AACN News—August 2007—Practice
Vol. 24, No. 8, AUGUST 2007
New Guide From ECRI Institute Gives ICU Staff Tools to Put Safety Into Practice
Critical Care Safety: Essentials for ICU Patient Care and Technology provides a road map for implementing ICU risk management and quality improvement plans that include patient safety as a core value. ECRI Institute’s new 150-page guide includes advice to help you:
• Assess the ICU environment to identify improvement priorities
• Use research findings on clinical “bundles” that improve ICU patient outcomes
• Emphasize safe selection and use of ICU medical devices and technology
• Comply with Joint Commission goals and other national initiatives
The guide accompanying the CD-ROM provides more than 30 tools such as checklists, self-assessment questionnaires, and education aids to save you time and help ensure a high-quality ICU safety program.
Visit www.ecri.org/criticalcare to learn more and preview the guide’s table of contents and resource list.
A special thanks to the following AACN members who were content reviewers for the guide.
Karen Cuipylo, RN, MS, CCRN, CCNS
Critical Care Clinical Nurse Specialist
Winchester Hospital, Winchester, Mass.
John F. Dixon Jr., RN, MSN, CNA-BC
Baylor University Medical Center, Dallas, Texas
Debra Furtado, RN-BC, BSN, MA
Clinical Director, Critical Care Unit/ Catheterization
William W. Backus Hospital, Norwich, Conn.
Joyce C. Hall, RN, MSN
Clinical Practice Specialist
AACN, Aliso Viejo, Calif.
Mary E. Holtschneider, RN-BC, BSN, MPA, NREMT-P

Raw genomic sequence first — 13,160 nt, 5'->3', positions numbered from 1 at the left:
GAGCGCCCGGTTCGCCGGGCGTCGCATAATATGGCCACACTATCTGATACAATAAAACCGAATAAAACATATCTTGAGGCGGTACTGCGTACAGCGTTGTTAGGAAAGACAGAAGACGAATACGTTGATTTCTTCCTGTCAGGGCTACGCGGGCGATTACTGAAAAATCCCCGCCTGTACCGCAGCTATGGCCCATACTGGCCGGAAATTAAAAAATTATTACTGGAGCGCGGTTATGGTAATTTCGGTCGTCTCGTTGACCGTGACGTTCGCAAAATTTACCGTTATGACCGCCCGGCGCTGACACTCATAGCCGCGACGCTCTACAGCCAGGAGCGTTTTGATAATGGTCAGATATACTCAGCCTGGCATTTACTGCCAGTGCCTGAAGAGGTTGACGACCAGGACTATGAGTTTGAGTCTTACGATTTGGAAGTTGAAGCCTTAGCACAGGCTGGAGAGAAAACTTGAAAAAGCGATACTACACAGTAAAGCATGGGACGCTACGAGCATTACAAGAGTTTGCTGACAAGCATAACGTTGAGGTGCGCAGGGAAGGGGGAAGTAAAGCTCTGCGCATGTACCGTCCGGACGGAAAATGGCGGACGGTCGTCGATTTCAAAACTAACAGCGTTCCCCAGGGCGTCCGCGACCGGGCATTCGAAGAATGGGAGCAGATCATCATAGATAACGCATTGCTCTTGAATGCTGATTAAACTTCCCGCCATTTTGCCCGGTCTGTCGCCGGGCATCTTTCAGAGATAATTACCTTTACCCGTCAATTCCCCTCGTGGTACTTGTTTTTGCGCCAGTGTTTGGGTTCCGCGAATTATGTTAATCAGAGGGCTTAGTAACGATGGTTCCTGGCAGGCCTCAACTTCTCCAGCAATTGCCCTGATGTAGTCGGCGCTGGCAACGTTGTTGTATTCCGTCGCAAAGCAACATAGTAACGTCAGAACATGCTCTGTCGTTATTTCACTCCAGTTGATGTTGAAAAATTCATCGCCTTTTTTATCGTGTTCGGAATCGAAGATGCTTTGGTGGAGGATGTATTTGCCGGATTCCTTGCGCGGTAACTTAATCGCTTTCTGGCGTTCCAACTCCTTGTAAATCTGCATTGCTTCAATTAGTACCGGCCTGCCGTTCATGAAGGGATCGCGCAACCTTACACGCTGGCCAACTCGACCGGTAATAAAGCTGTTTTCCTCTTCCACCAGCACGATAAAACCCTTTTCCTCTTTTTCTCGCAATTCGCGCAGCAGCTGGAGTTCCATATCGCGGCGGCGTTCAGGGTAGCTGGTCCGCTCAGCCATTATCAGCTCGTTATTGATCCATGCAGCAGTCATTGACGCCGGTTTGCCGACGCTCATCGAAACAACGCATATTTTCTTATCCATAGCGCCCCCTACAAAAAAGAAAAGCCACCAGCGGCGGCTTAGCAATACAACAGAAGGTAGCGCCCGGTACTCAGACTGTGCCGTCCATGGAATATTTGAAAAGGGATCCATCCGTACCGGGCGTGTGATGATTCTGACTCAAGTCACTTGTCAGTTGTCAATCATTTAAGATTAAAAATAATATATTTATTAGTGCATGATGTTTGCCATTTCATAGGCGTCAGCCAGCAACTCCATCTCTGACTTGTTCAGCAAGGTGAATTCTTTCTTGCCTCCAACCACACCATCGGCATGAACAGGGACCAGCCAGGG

Assistant Clinical Professor
Director, Center for Nursing Discovery
Duke University School of Nursing, Durham, N.C.
Mary Wyckoff, Ph.D., APRN, BC, CCNS, CCRN
Jackson Health System, Miami, Fla.i
Practice Resource Network
Q: I am a nurse in a cardiothoracic surgical ICU, a very specialized critical care area. When I arrived at work the other day, I discovered I had been reassigned to the Pediatric Intensive Care Unit. I immediately contacted the nursing supervisor and explained that I did not have any experience caring for pediatric patients, I did not have the required PALS certification and I felt it was not safe. She told me I would be assigned to an 8-month-old on a ventilator and that other nurses from my unit and the other adult ICUs had been taking care of the patient all week long. When I arrived on the unit, the charge nurse gave me my assignment which included the 8-month-old and a 4-year-old who was also on a ventilator and had a very involved and concerned family. I shared with her what I had been told by the supervisor and after some grumbling, she reluctantly reassigned the 4-year-old to another nurse. After I received report, I discovered that the infant had several drips I was unfamiliar with, a ventilator I had not seen or used before and different IV pumps and monitors. The other nurses in the unit were busy with their assignments but anytime I asked they were helpful. The assistant nurse manager came in and I spoke with her. I explained to her that I was very uncomfortable with the assignment and I did not feel at all safe. She asked me if I wanted to leave and after some calling around, she was able to find another nurse to work. I am grateful that she did that but I should never have been put in that situation. I felt guilty because I was bothering the already busy staff in the unit and that someone was called in to take my place. After thinking about the situation, I am now angry. I should not have felt bad; I should not have been put in that position by either the nursing supervisor or the hospital policy. The next time, I will refuse to go no matter how many other adult ICU nurses have done it.
No nurse should feel unsafe because a hospital decides it is OK to reassign. The saying “a nurse is a nurse” is unsafe in our profession. I am wondering what AACN’s position on this is.